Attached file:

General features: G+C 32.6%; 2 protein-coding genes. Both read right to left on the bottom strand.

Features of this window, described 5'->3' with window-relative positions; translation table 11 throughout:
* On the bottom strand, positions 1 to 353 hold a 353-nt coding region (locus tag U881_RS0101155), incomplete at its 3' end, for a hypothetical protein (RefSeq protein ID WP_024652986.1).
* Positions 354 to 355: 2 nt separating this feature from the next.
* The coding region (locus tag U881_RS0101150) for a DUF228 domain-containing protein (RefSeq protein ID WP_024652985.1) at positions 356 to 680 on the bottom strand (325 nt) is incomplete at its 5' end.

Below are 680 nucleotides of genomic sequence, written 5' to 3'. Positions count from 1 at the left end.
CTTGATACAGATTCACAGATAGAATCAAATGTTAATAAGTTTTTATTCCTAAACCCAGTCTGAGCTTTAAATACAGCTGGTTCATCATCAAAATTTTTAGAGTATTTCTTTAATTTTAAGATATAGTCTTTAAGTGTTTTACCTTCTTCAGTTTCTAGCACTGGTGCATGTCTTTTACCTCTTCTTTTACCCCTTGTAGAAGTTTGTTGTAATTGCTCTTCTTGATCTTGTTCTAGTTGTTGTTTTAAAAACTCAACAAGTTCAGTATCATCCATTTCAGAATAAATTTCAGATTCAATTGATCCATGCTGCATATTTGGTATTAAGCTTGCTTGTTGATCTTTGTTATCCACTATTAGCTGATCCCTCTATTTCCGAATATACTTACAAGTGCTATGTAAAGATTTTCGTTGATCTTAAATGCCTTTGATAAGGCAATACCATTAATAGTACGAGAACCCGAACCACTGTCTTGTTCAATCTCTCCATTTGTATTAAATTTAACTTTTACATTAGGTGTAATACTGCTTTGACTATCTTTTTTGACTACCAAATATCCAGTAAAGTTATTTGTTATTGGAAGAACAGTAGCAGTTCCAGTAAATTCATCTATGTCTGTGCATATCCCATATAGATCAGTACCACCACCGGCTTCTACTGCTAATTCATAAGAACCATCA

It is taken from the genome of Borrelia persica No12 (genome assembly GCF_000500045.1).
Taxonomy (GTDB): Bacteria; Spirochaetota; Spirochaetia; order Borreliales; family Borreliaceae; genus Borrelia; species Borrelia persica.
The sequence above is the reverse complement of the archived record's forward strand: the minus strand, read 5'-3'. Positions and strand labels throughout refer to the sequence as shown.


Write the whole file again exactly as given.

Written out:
General features: G+C 32.6%; 2 protein-coding genes. Both read right to left on the bottom strand.

Features of this window, described 5'->3' with window-relative positions; translation table 11 throughout:
* On the bottom strand, positions 1 to 353 hold a 353-nt coding region (locus tag U881_RS0101155), incomplete at its 3' end, for a hypothetical protein (RefSeq protein ID WP_024652986.1).
* Positions 354 to 355: 2 nt separating this feature from the next.
* The coding region (locus tag U881_RS0101150) for a DUF228 domain-containing protein (RefSeq protein ID WP_024652985.1) at positions 356 to 680 on the bottom strand (325 nt) is incomplete at its 5' end.

Below are 680 nucleotides of genomic sequence, written 5' to 3'. Positions count from 1 at the left end.
CTTGATACAGATTCACAGATAGAATCAAATGTTAATAAGTTTTTATTCCTAAACCCAGTCTGAGCTTTAAATACAGCTGGTTCATCATCAAAATTTTTAGAGTATTTCTTTAATTTTAAGATATAGTCTTTAAGTGTTTTACCTTCTTCAGTTTCTAGCACTGGTGCATGTCTTTTACCTCTTCTTTTACCCCTTGTAGAAGTTTGTTGTAATTGCTCTTCTTGATCTTGTTCTAGTTGTTGTTTTAAAAACTCAACAAGTTCAGTATCATCCATTTCAGAATAAATTTCAGATTCAATTGATCCATGCTGCATATTTGGTATTAAGCTTGCTTGTTGATCTTTGTTATCCACTATTAGCTGATCCCTCTATTTCCGAATATACTTACAAGTGCTATGTAAAGATTTTCGTTGATCTTAAATGCCTTTGATAAGGCAATACCATTAATAGTACGAGAACCCGAACCACTGTCTTGTTCAATCTCTCCATTTGTATTAAATTTAACTTTTACATTAGGTGTAATACTGCTTTGACTATCTTTTTTGACTACCAAATATCCAGTAAAGTTATTTGTTATTGGAAGAACAGTAGCAGTTCCAGTAAATTCATCTATGTCTGTGCATATCCCATATAGATCAGTACCACCACCGGCTTCTACTGCTAATTCATAAGAACCATCA

It is taken from the genome of Borrelia persica No12 (genome assembly GCF_000500045.1).
Taxonomy (GTDB): Bacteria; Spirochaetota; Spirochaetia; order Borreliales; family Borreliaceae; genus Borrelia; species Borrelia persica.
The sequence above is the reverse complement of the archived record's forward strand: the minus strand, read 5'-3'. Positions and strand labels throughout refer to the sequence as shown.